Xeroderma Pigmentosum - Key Clinical Features
General features are:
(1) History of acute sunburn reaction on minimal UV exposure.
(2) Numerous freckle-like hyperpigmented macules on sun-exposed area of the skin, followed by increased pigmentation, and development of premalignant actinic keratosis.
(3) Early onset of skin cancer in photoexposed areas.
(4) Photophobia and ophthalmologic abnormalities in the UV-exposed structures of the eye (i.e. conjunctiva, cornea, and lids).
(5) Neurologic abnormalities including hyporeflexia, acquired microcephaly, sensorineural hearing loss beginning with high frequencies, spasticity, ataxia, seizures, and progressive intellectual impairment.
Of note, a few points with significant implications in clinical practice have recently emerged from studies on large XP cohorts at National Institutes of Health in the USA and at the National XP Service in UK (Bradford et al., Journal of Medical Genetics 48: 168-176, 2011; Sethi et al., British Journal of Dermatology 169:1279-1287, 2013; Fassihi et al., PNAS 113: E1236-1245, 2016):
i) Most patients in XP-A, -B, -D, -F, and -G groups have severe sunburn reactions from an early age. In contrast, XP-C, -E, and -V patients have normal sunburn reactions for skin type.
ii) XP patients with extreme sunburn reactions are likely to be diagnosed very early and therefore photo-protected from a young age. As a consequence, in such cases pigmentary changes are relatively mild and skin cancers are relatively uncommon.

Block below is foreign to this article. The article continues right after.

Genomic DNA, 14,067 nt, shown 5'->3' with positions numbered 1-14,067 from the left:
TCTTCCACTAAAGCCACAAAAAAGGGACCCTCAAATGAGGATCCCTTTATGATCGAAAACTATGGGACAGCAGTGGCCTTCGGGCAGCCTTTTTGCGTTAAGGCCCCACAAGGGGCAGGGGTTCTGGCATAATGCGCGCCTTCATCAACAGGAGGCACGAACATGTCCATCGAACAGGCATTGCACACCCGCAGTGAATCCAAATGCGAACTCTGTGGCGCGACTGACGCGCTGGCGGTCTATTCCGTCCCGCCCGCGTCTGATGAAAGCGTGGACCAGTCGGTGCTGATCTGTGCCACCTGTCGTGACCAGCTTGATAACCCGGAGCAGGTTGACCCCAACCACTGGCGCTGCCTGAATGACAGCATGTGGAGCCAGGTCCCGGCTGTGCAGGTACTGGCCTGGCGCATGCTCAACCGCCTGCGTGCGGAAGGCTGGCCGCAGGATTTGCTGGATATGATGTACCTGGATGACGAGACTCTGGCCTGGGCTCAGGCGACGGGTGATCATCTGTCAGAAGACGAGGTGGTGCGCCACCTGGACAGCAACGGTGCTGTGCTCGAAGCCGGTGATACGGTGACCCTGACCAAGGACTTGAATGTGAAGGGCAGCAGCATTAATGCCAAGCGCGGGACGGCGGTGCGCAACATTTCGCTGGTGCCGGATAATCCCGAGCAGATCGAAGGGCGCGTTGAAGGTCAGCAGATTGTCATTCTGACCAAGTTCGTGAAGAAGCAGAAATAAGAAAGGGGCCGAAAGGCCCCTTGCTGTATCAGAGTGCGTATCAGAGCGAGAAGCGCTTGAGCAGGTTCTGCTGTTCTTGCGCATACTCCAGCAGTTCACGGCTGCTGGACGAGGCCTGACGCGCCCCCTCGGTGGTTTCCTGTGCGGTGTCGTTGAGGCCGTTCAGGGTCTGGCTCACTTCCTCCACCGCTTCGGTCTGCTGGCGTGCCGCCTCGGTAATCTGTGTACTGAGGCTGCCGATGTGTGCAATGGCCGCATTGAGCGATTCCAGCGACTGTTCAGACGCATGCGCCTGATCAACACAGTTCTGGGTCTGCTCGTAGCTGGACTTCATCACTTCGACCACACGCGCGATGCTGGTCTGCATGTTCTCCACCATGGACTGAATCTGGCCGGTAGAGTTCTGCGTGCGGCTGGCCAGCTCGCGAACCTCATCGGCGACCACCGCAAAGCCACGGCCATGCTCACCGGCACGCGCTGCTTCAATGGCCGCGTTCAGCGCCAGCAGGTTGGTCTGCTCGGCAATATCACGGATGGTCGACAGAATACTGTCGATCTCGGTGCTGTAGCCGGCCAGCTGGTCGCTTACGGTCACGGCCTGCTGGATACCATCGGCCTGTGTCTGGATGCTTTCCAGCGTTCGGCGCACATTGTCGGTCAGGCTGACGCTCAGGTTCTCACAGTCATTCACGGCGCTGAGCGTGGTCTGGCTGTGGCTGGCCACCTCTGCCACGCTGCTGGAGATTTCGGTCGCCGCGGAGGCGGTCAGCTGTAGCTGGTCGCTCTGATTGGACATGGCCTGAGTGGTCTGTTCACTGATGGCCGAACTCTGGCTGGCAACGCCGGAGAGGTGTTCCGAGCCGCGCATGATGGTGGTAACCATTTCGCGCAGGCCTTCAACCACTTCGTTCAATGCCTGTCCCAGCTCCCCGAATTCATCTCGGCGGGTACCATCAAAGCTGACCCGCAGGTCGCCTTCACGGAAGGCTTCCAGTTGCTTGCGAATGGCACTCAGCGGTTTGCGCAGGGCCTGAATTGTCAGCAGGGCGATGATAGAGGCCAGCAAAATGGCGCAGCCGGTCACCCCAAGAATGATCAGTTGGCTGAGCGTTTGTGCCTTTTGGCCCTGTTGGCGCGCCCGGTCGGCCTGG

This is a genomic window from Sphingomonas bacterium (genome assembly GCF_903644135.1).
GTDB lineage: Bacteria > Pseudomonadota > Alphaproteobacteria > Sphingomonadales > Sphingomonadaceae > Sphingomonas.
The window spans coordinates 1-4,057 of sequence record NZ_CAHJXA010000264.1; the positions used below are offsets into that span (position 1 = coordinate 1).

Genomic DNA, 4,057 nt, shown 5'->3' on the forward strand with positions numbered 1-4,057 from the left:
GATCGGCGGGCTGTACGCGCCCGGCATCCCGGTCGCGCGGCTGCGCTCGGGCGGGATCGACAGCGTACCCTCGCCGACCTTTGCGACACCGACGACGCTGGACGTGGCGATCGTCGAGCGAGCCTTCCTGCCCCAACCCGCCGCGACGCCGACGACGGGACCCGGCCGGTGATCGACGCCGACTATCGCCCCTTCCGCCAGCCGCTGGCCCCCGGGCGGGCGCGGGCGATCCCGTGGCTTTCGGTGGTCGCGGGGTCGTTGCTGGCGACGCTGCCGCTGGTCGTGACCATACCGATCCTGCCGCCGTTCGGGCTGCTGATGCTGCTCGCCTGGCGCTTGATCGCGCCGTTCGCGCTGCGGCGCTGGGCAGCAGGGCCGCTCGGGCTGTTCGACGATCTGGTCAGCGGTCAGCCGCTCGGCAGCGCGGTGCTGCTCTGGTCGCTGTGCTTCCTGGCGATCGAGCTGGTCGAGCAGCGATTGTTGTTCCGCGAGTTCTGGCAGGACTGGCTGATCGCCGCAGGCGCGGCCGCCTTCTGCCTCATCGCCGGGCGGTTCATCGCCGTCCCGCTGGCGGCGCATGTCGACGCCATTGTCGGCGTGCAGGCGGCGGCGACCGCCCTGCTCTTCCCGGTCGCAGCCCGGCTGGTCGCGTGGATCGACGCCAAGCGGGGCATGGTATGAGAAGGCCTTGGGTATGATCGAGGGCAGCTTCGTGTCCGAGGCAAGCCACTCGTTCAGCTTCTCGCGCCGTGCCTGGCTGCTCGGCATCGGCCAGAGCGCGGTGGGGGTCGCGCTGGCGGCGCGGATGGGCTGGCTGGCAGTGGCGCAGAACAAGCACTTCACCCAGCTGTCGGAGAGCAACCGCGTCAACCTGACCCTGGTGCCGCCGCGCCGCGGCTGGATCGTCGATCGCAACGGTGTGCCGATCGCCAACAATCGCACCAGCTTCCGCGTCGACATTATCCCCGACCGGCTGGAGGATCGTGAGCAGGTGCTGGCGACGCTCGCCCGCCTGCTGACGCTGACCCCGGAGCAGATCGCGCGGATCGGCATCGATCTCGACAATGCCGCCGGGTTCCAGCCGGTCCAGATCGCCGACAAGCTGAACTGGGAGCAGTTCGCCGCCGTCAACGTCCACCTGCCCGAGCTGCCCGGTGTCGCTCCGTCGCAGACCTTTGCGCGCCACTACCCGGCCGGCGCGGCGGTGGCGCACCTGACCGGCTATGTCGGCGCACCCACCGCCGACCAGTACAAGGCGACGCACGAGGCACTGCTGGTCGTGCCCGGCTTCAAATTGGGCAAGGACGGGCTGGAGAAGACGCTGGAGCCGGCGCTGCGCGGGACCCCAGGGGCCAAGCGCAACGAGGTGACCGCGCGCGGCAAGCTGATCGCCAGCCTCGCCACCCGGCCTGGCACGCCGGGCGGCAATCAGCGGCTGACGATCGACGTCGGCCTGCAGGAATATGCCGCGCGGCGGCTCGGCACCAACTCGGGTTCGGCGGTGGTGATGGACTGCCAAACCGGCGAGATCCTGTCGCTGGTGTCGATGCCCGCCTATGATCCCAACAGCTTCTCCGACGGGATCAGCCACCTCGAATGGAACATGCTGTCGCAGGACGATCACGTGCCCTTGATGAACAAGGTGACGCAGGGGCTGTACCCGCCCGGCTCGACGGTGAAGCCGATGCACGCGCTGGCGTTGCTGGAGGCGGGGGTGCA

iii) In contrast, the first symptoms in XP-C patients are freckles that appear around the age of 2 years. They have a later age of XP diagnosis and therefore accumulate more UV-induced damage, leading to an earlier age of first skin cancer.
iv) XP-E and XP-V patients may have two decades or more without any symptoms. During this period, they accumulate UV-induced mutations that can result in hundreds of skin tumors in later life.
v) Paradoxically, therefore, the XP-C, -E, and -V groups, which have generally been described as milder on the basis of their cellular sensitivity to UV and lack of neurological abnormalities, tend to develop more skin cancers than the groups classified as more severe using the same criteria.
vi) XP-C patients are particularly susceptible to ocular problems relative to their skin changes compared with the other groups.
vii) Within the XP population, XP-F and XP-G patients seem to be remarkably resistant to the development of skin cancers.